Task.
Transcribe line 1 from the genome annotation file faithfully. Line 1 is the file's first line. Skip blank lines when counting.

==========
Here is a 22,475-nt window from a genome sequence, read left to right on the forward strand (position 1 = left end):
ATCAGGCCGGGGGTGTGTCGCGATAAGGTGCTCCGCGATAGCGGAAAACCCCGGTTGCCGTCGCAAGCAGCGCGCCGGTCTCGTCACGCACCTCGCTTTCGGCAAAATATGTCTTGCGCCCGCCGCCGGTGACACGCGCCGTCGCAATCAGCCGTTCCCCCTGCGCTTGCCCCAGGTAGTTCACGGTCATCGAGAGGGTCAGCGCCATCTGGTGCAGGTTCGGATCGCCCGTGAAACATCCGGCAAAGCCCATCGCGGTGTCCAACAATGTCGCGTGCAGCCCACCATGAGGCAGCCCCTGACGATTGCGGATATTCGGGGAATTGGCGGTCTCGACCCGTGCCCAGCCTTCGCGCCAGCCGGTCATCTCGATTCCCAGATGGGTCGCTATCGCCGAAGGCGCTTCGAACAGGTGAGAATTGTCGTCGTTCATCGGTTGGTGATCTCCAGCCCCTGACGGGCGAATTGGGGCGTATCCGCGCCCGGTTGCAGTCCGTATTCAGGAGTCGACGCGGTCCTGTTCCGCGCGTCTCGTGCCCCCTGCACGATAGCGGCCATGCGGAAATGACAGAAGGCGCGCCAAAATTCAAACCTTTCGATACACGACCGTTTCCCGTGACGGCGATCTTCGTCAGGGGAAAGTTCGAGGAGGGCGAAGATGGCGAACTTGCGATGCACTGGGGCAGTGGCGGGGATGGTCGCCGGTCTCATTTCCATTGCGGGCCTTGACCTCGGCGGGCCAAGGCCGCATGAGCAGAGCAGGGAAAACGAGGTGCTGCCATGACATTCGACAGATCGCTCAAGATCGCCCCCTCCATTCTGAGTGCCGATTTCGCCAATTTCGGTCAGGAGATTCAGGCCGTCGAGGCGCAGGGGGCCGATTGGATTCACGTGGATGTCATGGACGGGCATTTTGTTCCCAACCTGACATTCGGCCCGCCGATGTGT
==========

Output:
Here is a 22,475-nt window from a genome sequence, read left to right on the forward strand (position 1 = left end):